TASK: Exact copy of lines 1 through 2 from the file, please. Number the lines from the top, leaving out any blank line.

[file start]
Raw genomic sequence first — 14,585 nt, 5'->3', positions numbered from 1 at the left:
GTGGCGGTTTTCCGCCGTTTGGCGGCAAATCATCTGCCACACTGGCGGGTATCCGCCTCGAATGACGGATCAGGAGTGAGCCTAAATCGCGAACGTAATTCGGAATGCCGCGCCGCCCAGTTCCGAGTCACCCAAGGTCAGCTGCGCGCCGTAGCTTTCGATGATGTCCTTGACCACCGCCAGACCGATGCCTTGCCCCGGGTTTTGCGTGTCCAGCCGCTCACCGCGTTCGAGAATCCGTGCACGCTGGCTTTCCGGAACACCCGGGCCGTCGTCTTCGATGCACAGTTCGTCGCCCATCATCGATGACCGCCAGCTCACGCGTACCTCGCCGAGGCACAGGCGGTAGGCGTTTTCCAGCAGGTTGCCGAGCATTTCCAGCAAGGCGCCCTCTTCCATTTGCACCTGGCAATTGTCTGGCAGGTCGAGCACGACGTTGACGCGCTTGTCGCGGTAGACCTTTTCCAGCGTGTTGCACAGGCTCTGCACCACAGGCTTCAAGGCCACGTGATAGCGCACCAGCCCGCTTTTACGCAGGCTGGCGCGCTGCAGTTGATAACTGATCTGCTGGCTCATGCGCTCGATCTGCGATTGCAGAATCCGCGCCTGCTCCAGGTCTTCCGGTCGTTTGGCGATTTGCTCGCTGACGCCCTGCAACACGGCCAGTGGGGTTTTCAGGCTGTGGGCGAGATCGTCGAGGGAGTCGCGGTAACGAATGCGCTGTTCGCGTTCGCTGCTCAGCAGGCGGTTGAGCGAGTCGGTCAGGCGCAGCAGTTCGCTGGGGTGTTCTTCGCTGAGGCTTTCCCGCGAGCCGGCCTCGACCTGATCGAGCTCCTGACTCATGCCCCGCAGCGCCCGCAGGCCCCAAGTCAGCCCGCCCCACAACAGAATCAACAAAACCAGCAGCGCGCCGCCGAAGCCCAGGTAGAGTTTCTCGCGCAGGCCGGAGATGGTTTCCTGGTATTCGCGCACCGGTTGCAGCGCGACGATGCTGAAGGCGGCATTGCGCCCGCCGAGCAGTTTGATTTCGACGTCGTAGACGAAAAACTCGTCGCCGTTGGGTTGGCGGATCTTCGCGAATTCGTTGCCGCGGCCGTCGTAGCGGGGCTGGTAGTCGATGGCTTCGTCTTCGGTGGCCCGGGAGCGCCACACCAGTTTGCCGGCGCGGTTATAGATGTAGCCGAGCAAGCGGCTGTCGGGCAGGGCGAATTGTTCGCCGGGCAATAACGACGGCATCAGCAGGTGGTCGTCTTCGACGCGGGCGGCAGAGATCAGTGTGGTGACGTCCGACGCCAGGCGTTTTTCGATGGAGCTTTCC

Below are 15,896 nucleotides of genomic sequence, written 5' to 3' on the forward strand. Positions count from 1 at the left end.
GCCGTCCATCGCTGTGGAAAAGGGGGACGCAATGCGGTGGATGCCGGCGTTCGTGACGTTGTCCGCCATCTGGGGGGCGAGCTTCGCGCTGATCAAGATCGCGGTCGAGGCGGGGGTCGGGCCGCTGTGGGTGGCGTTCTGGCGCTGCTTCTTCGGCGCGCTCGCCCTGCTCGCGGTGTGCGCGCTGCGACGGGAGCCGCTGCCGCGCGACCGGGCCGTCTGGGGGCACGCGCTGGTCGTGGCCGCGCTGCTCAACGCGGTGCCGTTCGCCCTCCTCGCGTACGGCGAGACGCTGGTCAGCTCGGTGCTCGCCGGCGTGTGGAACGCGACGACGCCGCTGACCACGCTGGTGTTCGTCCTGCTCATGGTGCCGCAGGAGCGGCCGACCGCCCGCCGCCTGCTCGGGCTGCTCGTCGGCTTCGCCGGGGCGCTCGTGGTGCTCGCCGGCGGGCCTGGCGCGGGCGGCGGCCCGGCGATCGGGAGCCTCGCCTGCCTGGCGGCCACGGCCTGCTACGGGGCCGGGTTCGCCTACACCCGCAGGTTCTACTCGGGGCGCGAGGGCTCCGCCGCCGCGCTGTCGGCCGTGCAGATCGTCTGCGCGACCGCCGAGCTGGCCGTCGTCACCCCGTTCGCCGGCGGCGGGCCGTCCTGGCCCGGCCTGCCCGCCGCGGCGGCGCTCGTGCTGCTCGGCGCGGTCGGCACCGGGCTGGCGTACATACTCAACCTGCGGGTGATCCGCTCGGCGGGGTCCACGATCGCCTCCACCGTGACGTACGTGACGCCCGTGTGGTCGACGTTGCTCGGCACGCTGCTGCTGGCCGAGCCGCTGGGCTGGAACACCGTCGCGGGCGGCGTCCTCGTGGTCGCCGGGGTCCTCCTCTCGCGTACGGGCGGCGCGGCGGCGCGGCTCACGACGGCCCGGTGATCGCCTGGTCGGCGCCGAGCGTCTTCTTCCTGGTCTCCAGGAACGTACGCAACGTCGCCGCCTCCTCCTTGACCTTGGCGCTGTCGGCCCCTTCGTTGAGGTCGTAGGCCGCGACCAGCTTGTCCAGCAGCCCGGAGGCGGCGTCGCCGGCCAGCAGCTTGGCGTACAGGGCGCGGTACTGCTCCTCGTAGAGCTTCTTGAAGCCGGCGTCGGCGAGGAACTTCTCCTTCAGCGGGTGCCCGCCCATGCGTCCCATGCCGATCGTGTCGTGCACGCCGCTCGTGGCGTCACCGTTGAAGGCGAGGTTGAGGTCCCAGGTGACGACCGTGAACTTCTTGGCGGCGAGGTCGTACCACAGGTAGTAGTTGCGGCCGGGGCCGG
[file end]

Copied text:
Raw genomic sequence first — 14,585 nt, 5'->3', positions numbered from 1 at the left:
GTGGCGGTTTTCCGCCGTTTGGCGGCAAATCATCTGCCACACTGGCGGGTATCCGCCTCGAATGACGGATCAGGAGTGAGCCTAAATCGCGAACGTAATTCGGAATGCCGCGCCGCCCAGTTCCGAGTCACCCAAGGTCAGCTGCGCGCCGTAGCTTTCGATGATGTCCTTGACCACCGCCAGACCGATGCCTTGCCCCGGGTTTTGCGTGTCCAGCCGCTCACCGCGTTCGAGAATCCGTGCACGCTGGCTTTCCGGAACACCCGGGCCGTCGTCTTCGATGCACAGTTCGTCGCCCATCATCGATGACCGCCAGCTCACGCGTACCTCGCCGAGGCACAGGCGGTAGGCGTTTTCCAGCAGGTTGCCGAGCATTTCCAGCAAGGCGCCCTCTTCCATTTGCACCTGGCAATTGTCTGGCAGGTCGAGCACGACGTTGACGCGCTTGTCGCGGTAGACCTTTTCCAGCGTGTTGCACAGGCTCTGCACCACAGGCTTCAAGGCCACGTGATAGCGCACCAGCCCGCTTTTACGCAGGCTGGCGCGCTGCAGTTGATAACTGATCTGCTGGCTCATGCGCTCGATCTGCGATTGCAGAATCCGCGCCTGCTCCAGGTCTTCCGGTCGTTTGGCGATTTGCTCGCTGACGCCCTGCAACACGGCCAGTGGGGTTTTCAGGCTGTGGGCGAGATCGTCGAGGGAGTCGCGGTAACGAATGCGCTGTTCGCGTTCGCTGCTCAGCAGGCGGTTGAGCGAGTCGGTCAGGCGCAGCAGTTCGCTGGGGTGTTCTTCGCTGAGGCTTTCCCGCGAGCCGGCCTCGACCTGATCGAGCTCCTGACTCATGCCCCGCAGCGCCCGCAGGCCCCAAGTCAGCCCGCCCCACAACAGAATCAACAAAACCAGCAGCGCGCCGCCGAAGCCCAGGTAGAGTTTCTCGCGCAGGCCGGAGATGGTTTCCTGGTATTCGCGCACCGGTTGCAGCGCGACGATGCTGAAGGCGGCATTGCGCCCGCCGAGCAGTTTGATTTCGACGTCGTAGACGAAAAACTCGTCGCCGTTGGGTTGGCGGATCTTCGCGAATTCGTTGCCGCGGCCGTCGTAGCGGGGCTGGTAGTCGATGGCTTCGTCTTCGGTGGCCCGGGAGCGCCACACCAGTTTGCCGGCGCGGTTATAGATGTAGCCGAGCAAGCGGCTGTCGGGCAGGGCGAATTGTTCGCCGGGCAATAACGACGGCATCAGCAGGTGGTCGTCTTCGACGCGGGCGGCAGAGATCAGTGTGGTGACGTCCGACGCCAGGCGTTTTTCGATGGAGCTTTCC